Luke 3: Fiery words from a strange man

November 16th, 2006




How are you likely to react if you spot a strange hairy man wearing clothes made out of camel’s hair, and who is reported to subsist on a diet of locusts and honey, starts making announcements on behalf of God? Are you likely to think he is a credible person? Are you going to let him dunk you in the river as a symbol to show that you are sorry for the wrong things you have done? Probably not. But what if everyone else was taking him seriously and really getting into it? That might make you change your mind. What if the words he was saying somehow seemed to make sense, in spite of his apparent eccentricity?

Luke’s Account of the Good News — Chapter 3

3:1 In the fifteenth year of the reign of Tiberius Caesar, Pontius Pilate was governor of Judea, Herod was tetrarch of Galilee, his brother Philip was tetrarch of the districts of Ituraea and Trachonitis, Lysanias was tetrarch of Abilene, 3:2 and Annas and Caiaphas were the high priests, when the word of God came to John, the son of Zechariah, in the wilderness. 3:3 He travelled throughout the region around the Jordan, preaching the baptism of repentance for forgiveness of sins. 3:4 As Isaiah the prophet predicted, “The voice of someone calling out in the wilderness, ‘Prepare the way of the Lord. Make straight roads for him. 3:5 Every valley will be filled in. Every mountain and hill will be levelled off. The crooked will be straightened, and the rough roads made smooth. 3:6 All people will see God’s salvation.'”

3:7 He said to the crowds who went to be baptized by him, “You spawn of snakes, who warned you to run away from the coming anger? 3:8 Produce fruit which is worthy of repentance, and don’t think you can say to yourselves, ‘We have Abraham as our forefather,’ because I tell you that God can raise up children of Abraham from these stones! 3:9 The axe is already aimed at the root of the trees. Every tree that fails to produce good fruit is cut down, and thrown into the fire.”

3:10 The crowd asked him, “What then must we do?” 3:11 He answered, “Someone who has two coats should give to someone who has none. Someone who has food should do the same thing.” 3:12 Tax collectors also came to be baptized, and they asked, “Teacher, what must we do?” 3:13 He said, “Collect no more than the amount which you are commanded to collect.” 3:14 Soldiers also asked him, “What about us? What must we do?” He said to them, “Do not intimidate or wrongly accuse anyone, and be satisfied with your wages.”

3:15 The people were waiting expectantly for the messiah, and everyone was wondering whether John might be the one. 3:16 John answered them all, “I baptize you with water, but someone mightier than I is coming. I am not even worthy to untie his sandal strap. He will baptize you in the Holy Spirit and fire, 3:17 His winnowing fork is in his hand, and he will thoroughly cleanse his threshing floor. He will gather his wheat into the barn, but he will burn up the chaff with unquenchable fire.”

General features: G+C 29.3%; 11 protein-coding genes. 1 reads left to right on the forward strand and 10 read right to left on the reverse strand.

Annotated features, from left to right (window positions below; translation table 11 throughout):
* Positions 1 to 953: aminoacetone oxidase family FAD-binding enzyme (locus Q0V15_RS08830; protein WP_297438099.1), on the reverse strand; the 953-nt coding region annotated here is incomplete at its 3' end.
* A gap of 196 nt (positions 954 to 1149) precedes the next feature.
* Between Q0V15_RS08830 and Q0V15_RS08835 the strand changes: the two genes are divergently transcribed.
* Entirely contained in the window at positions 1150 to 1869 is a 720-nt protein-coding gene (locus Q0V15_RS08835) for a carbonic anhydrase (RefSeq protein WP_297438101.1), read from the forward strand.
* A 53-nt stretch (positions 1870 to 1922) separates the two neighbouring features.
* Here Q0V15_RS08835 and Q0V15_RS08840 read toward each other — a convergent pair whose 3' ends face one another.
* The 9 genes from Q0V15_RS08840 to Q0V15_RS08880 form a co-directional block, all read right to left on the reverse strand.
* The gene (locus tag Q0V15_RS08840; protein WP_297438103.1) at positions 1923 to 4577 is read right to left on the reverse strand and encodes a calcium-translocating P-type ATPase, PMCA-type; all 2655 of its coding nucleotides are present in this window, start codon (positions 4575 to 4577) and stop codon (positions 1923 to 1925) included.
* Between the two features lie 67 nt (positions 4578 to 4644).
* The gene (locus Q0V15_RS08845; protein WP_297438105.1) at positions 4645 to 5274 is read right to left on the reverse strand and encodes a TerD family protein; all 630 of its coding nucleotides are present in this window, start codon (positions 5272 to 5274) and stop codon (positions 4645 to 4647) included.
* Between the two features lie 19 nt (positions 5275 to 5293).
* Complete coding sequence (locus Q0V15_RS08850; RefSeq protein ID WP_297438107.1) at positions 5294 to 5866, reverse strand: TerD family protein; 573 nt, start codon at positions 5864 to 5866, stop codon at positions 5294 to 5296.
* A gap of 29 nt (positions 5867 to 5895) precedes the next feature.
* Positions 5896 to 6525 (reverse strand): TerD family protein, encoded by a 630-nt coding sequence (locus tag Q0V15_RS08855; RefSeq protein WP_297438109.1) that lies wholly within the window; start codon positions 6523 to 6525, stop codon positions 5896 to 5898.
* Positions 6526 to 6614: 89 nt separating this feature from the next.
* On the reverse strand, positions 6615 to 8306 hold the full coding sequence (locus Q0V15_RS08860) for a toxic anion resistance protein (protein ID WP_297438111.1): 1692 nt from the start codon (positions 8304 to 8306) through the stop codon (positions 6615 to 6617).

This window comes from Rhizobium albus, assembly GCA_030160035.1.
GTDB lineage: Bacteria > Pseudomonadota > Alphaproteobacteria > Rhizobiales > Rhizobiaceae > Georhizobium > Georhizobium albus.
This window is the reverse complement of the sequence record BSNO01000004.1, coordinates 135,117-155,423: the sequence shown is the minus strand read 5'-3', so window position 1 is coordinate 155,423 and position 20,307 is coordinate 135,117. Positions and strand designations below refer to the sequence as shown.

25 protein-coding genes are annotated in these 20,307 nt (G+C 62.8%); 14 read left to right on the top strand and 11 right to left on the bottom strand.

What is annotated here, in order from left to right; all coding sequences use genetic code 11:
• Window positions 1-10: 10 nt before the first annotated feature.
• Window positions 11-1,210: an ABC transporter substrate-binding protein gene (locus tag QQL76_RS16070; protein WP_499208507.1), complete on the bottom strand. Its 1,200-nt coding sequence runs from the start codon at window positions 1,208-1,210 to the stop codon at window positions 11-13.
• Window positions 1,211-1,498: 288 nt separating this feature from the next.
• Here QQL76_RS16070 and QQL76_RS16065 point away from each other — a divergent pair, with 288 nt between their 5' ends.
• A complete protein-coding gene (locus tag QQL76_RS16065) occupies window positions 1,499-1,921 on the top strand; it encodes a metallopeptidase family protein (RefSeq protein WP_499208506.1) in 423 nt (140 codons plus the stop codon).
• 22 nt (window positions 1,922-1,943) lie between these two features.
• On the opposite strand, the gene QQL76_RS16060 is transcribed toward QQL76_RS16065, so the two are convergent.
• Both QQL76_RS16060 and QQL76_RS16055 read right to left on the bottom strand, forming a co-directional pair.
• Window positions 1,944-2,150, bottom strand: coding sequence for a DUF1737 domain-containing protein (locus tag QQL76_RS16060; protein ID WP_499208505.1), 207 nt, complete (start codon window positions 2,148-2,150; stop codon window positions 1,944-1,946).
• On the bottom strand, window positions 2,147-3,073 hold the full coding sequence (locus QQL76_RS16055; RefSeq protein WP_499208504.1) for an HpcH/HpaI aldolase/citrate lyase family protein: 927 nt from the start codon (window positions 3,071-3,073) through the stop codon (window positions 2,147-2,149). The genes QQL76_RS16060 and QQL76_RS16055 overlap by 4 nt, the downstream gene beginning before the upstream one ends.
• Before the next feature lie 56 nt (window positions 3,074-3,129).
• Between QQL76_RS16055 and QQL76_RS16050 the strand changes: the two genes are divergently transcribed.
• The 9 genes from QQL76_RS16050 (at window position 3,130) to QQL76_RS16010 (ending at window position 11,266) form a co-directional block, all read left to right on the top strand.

3:18 He preached the good news to the people using many other bold statements, 3:19 but Herod the tetrarch, who had been publicly criticised by him for his affair with his brother’s wife Herodias, and for the other evil things which Herod had done, 3:20 compounded his errors by shutting John up in prison.

3:21 When all the people were baptized, Jesus was baptized also, and he was praying when the heavens opened 3:22 and the Holy Spirit descended in a bodily form like a dove on him. A voice called out from the heavens, “You are my beloved Son. I am very pleased with you.”

3:23 Jesus was about thirty years old at the beginning of this account. He was the son (so it was thought) of Joseph, the son of Heli, 3:24 son of Matthat, son of Levi, son of Melchi, son of Jannai, son of Joseph, 3:25 son of Mattathias, son of Amos, son of Nahum, son of Esli, son of Naggai, 3:26 son of Maath, son of Mattathias, son of Semein, son of Josech, son of Joda, 3:27 son of Joanan, son of Rhesa, son of Zerubbabel, son of Shealtiel, son of Neri, 3:28 the son of Melchi, son of Addi, son of Cosam, son of Elmodam, son of Er, 3:29 son of Joshua, son of Eliezer, son of Jorim, son of Matthat, son of Levi, 3:30 son of Simeon, son of Judah, son of Joseph, son of Jonan, son of Eliakim, 3:31 son of Melea, son of Menna, son of Mattatha, son of Nathan, son of David, 3:32 son of Jesse, son of Obed, son of Boaz, son of Salmon, son of Nahshon, 3:33 son of Amminadab, son of Aram, son of Hezron, son of Perez, son of Judah, 3:34 son of Jacob, son of Isaac, son of Abraham, son of Terah, son of Nahor, 3:35 son of Serug, son of Reu, son of Peleg, son of Eber, son of Shelah, 3:36 son of Cainan, son of Arphaxad, son of Shem, son of Noah, son of Lamech, 3:37 son of Methuselah, son of Enoch, son of Jared, son of Mahalaleel, son of Kenan, 3:38 son of Enos, son of Seth, son of Adam, son of God.

Entry Filed under: Trust

1 Comment Add your own

  • 1. choosethecross.com ยป Who&hellip  |  November 1st, 2008 at 9:28 am

    […] Luke Chapter 3 describes John the Baptist, travelling through the wilderness, telling people to repent of their sins and be baptised to prepare the way of the Lord. Crowds of people went to hear him, and many took his message seriously and were baptised. Most people, however, probably remained sceptical. How would people respond nowadays if a prophet like John came? Would anyone go and listen to him, and if so, would anyone take his message seriously? […]

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